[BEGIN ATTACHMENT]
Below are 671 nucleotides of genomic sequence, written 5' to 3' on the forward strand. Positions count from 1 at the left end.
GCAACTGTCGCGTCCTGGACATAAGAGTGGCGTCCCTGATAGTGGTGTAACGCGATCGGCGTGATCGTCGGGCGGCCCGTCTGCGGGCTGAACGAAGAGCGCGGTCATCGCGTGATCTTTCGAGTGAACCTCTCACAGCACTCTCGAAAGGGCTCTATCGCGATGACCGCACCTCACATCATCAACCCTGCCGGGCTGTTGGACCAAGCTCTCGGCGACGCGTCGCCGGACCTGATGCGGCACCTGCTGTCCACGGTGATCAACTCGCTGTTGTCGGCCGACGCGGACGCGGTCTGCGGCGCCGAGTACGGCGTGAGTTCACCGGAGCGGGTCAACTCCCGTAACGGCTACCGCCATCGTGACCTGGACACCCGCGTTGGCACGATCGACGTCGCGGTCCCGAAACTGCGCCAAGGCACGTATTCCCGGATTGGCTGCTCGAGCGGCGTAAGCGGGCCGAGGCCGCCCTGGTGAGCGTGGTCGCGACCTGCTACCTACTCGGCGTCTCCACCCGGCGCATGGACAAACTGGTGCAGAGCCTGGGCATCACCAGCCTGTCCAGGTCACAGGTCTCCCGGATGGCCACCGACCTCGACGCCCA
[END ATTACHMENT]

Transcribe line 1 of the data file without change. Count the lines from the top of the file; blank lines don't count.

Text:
Below are 671 nucleotides of genomic sequence, written 5' to 3' on the forward strand. Positions count from 1 at the left end.